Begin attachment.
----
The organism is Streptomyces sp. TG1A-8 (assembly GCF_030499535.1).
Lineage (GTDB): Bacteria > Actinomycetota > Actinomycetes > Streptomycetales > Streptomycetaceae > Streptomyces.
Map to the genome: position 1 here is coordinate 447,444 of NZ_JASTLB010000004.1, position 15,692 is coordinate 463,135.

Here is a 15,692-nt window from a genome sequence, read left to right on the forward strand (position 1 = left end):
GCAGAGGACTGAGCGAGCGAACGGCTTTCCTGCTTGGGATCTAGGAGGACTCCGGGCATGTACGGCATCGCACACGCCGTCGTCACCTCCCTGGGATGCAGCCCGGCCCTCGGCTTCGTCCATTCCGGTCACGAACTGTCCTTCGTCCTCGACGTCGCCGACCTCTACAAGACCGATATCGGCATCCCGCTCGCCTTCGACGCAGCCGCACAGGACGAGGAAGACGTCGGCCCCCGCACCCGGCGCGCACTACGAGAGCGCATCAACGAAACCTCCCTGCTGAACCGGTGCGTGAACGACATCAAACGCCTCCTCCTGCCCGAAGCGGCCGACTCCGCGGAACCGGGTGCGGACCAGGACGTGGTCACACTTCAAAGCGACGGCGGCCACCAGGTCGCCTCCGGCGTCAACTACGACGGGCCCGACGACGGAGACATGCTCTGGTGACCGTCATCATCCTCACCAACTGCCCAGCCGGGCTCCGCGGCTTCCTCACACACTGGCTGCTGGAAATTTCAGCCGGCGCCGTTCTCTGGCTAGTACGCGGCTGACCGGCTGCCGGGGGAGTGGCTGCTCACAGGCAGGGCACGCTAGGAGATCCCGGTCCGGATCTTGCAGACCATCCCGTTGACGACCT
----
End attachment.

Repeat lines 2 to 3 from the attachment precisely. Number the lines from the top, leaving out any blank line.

Lineage (GTDB): Bacteria > Actinomycetota > Actinomycetes > Streptomycetales > Streptomycetaceae > Streptomyces.
Map to the genome: position 1 here is coordinate 447,444 of NZ_JASTLB010000004.1, position 15,692 is coordinate 463,135.